By Jessie Moravek
While on a run the other day, I saw a squirrel drag an entire bagel across the street. I think it was blueberry, and he definitely forgot the cream cheese, but nonetheless I was impressed by his motivation to carry something three times the size of his head all the way across Orrington. It turns out Northwestern has a growing interest in squirrels on campus, both in their cuteness and their role in the environment.
For some, these furry rodents simply blend into the background.
“They’re there, I’m indifferent,” said Aarohi Shah, a senior in McCormick.
Recently, however, squirrels have attracted more attention. A Facebook page called NU Squirrels was created in October of this year, and to date has 331 followers. YikYak occasionally produces choice squirrel jokes, and squirrels scavenging in the Plex garbage cans are a favorite subject for Snapchats.
Why the spike in squirrel enthusiasm?
“I think they’re super entertaining to watch, and I often get distracted on my way to class,” said Leena Vilonen, a junior in Weinberg.
It can even be therapeutic.
“[They] remind you that there’s still life around, even during the midst of midterm season,” said Weinberg junior Rui Chen.
Squirrels are actually pretty interesting, if not for entertainment then for their role in the environment. In urban areas like Evanston, squirrels generally eat nuts, seeds and garbage (like bagels), and provide food for predators like red-tailed hawks and coyotes. In a more natural environment, squirrels play a critical role in forest-regrowth, according to the University of Illinois extension office, frequently burying acorns and other nuts and then forgetting where they hid them. The forgotten seeds are a critical part of forest re-growth.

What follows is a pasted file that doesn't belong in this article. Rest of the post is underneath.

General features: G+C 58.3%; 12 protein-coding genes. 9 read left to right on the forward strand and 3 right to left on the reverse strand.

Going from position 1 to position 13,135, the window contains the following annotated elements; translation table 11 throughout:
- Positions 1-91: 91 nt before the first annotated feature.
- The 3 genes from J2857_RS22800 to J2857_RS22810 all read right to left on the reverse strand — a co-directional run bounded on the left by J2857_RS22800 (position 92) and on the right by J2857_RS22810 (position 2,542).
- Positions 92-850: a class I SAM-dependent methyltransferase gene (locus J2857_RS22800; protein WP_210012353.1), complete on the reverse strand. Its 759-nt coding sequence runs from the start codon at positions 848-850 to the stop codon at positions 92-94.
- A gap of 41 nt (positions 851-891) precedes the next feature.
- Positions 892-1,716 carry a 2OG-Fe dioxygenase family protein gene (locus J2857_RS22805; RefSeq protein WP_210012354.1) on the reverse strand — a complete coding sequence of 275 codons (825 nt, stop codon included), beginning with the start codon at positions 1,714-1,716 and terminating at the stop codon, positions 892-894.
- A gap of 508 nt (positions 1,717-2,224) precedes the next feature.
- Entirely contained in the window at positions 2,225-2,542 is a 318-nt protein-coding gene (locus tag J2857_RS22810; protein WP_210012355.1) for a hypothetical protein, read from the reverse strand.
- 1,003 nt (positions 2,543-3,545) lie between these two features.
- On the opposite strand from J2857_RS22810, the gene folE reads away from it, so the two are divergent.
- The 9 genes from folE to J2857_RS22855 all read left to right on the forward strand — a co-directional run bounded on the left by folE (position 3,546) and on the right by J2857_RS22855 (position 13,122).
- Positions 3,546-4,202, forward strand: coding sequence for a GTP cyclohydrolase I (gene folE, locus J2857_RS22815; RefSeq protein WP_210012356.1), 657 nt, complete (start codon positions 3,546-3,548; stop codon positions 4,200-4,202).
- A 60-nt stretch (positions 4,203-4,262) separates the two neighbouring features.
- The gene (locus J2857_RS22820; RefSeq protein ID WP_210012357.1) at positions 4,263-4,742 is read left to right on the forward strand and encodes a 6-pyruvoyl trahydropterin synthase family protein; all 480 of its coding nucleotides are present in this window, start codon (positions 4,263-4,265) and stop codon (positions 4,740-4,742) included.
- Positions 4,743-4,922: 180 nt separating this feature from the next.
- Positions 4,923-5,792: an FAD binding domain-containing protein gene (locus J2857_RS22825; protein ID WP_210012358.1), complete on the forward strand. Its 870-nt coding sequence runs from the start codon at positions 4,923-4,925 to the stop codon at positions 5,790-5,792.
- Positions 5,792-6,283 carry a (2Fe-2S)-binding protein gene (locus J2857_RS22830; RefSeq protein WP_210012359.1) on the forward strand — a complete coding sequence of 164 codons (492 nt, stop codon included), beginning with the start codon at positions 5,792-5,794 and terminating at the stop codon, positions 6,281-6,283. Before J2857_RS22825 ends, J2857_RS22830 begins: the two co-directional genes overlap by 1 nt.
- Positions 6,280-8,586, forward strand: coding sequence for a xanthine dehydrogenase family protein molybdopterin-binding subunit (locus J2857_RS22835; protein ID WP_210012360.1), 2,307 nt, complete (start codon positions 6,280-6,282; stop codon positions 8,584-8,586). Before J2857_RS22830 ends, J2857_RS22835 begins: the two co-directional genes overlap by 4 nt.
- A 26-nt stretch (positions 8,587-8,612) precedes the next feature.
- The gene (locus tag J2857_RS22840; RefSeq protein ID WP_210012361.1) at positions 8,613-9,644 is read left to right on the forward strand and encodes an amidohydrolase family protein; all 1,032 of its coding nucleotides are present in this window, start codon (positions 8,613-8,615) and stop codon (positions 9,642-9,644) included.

If you watch squirrels closely enough, you will see them bury acorns—or at least, pretend to bury acorns. Squirrels often dig a hole and cover it up again without hiding their nut. This tactic, called “deceptive caching,” is a sneaky technique to keep their food stash safe from scavengers. Reports from the National Wildlife Federation explain that squirrels also dig up and re-bury their stashes about every three days, possibly to help them remember where the food is located.
These fascinating squirrel behaviors are easy to see on campus, as long as you’re in the right place; you won’t them in the wide-open spaces of Deering Meadow.
“They [squirrels] are going to stay close to trees so they have an escape route,” said Teresa Horton, a research affiliate in anthropology and wildlife enthusiast at Northwestern.
Horton also said squirrels are not aggressive, and will actually avoid people at all costs. So if you want to see these furry rodents in action, you’ll have to watch from a distance.
And they are worth seeing: Northwestern squirrels are a crucial aspect to the Evanston environment, and they’re also pretty cute. Even if they do steal your bagel.
Correction 2/6/2015: This article previously stated Teresa Horton was a neurobiology professor.